Jimmy Choo fall 2017 ad campaign

LONDON — A yellow brick road of M&A lies ahead for the big fashion, luxury and online retail groups in the U.S. and Europe — if they’re in the mood to follow it.

On Monday, HSBC’s global luxury goods team laid out the case for asset purchases by the likes of LVMH Moët Hennessy Louis Vuitton, Kering and Coach. As for the big online retailers, there will be more consolidation ahead.

HSBC continues to argue that decade-high valuation levels, large amounts of cash, low interest rates and a change in the luxury business model, which is now based on organic growth rather than new store openings, implies a greater likelihood of future deals.

“We think much more transformation is likely for the sector from an M&A point of view,” said the report, which nodded to the deals already done this year: LVMH and Dior Couture, Coach and Kate Spade, Michael Kors and Jimmy Choo. “M&A will remain a key theme for the next 12 months as predators digest their acquisitions and possibly gear up for more ahead.”

Unlike in the past, the rationale for M&A has absolutely nothing to do with back-office synergies. Instead, it’s about the long-term growth prospects of the target company, or because the fashion and luxury titans think they can do better than the current management team.

Sometimes, it’s both.

The report did point out that while LVMH still has the firepower to make further acquisitions, it’s doubtful whether the French group will strike again soon. “We believe the Dior tie-up could signal that there may be no other compelling sizeable targets available for LVMH at the moment,” said HSBC.

Proffering its own advice, the bank said LVMH “may want to consider” building scale in skin care or makeup as it believes the French giant’s beauty portfolio is too skewed to the lower growth, lower-margin fragrance category. It pointed to the success of Sephora as a distribution channel, and argued that skin care brings with it loyalty and higher margins — never a bad thing.

Hard luxury also offers a wealth of opportunity for LVMH, according to the bank, which reiterated its opinion that having Tiffany, with its “New England rigor,” and Bulgari, with its “Roman exuberance,” in the same portfolio would make sense. “However, we also think that if LVMH has chosen not to chase Tiffany, it could be because the controlling shareholder may just believe there are better assets out there — or more sizeable ones,” such as a tie-up with Richemont or Rolex.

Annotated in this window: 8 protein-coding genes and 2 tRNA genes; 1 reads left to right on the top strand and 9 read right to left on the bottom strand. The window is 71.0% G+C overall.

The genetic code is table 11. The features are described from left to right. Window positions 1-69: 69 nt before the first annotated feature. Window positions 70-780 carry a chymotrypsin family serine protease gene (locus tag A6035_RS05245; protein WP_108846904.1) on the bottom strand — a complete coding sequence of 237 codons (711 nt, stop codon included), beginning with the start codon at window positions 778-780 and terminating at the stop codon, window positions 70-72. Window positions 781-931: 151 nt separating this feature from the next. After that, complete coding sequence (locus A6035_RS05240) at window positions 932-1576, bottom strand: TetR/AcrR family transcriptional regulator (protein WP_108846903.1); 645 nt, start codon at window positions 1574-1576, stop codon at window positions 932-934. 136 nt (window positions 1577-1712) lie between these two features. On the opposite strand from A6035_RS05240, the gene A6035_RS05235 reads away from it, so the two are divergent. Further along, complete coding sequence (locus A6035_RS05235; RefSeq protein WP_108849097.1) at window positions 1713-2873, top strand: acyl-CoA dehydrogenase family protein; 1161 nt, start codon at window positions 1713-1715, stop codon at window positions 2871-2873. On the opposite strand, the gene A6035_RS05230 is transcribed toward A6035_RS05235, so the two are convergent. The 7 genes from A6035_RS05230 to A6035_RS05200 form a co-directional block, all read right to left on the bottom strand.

The bank also said that LVMH’s purchase of luggage-maker Rimowa nodded to possible further diversification of its portfolio. It said buying Rimowa was “an ingenious way to capture consumer aspirations and spending patterns shifting from product accumulation to travel and experiences.”

While HSBC may be uncertain about LVMH’s M&A intentions, it sees Coach as poised to be a “serial” acquirer, and even argued that the U.S. group should change its name as it builds out its product and brand portfolio.

“We have heard many U.S.-based investors mention that multibrand groups cannot work in the U.S. We strongly disagree. First, we are convinced monobrand companies in the soft luxury sector are at risk because of fashion and/or volatility. Second, we believe the management team at Coach has the ambition and the capacity to build a strong, diversified group to replicate the European groups’ success in a more affordable brand positioning.”

HSBC pointed out that while the company now finds itself in a net debt position, “we wouldn’t rule out similar deals in the next year or two, as the group moves swiftly from a monobrand to a ‘democratic luxury American LVMH’ status. As cash generation is high, we believe the group could potentially add several brands in the future.”

Kering, it said, will continue to seek out high-quality luxury brands that it can add to its existing portfolio based on its history, although the group is constrained financially and limited by high leverage. HSBC said that if Kering offloaded its majority stake in Puma it could go on to make a “sizable” acquisition.

While the Gucci brand is doing very well, the bank said, “this is not going to last forever. As we expect Gucci to represent 70 percent of group EBIT this year, it is just good management to diversify and/or de-risk the portfolio.”

By contrast, the bank believes the big watchmakers such as Swatch and Compagnie Financière Richemont won’t be on the same yellow brick road journey as the others.

It said the fact that both passed on buying Breitling, which was eventually sold to CVC Capital Partners in April, is “very telling. We see the lack of interest for Breitling as a warning for what sustainable growth may be in the category. We don’t expect Swatch or Richemont to look at much.” It added that Rolex, Patek Philippe, Audemars Piguet and Chopard could be potential targets due to their size and capacity to grow.

As for the online players, the bank sees more “asset consolidation” in the sector, and pointed to deals such as Apax Partners’ purchase of Matchesfashion.com and a possible initial public offering for Farfetch, although the company has repeatedly said a public listing is not imminent.

As for Yoox Net-a-porter Group, HSBC does not believe that it will shortly purchase other assets, or be a target itself. “The history of e-commerce developments has been one of asset consolidation. YNAP itself is the recent merger of Yoox and Net-a-porter, and with scale and management quality being key differentiators in the space, we think it is likely that the space as we know it will change.”

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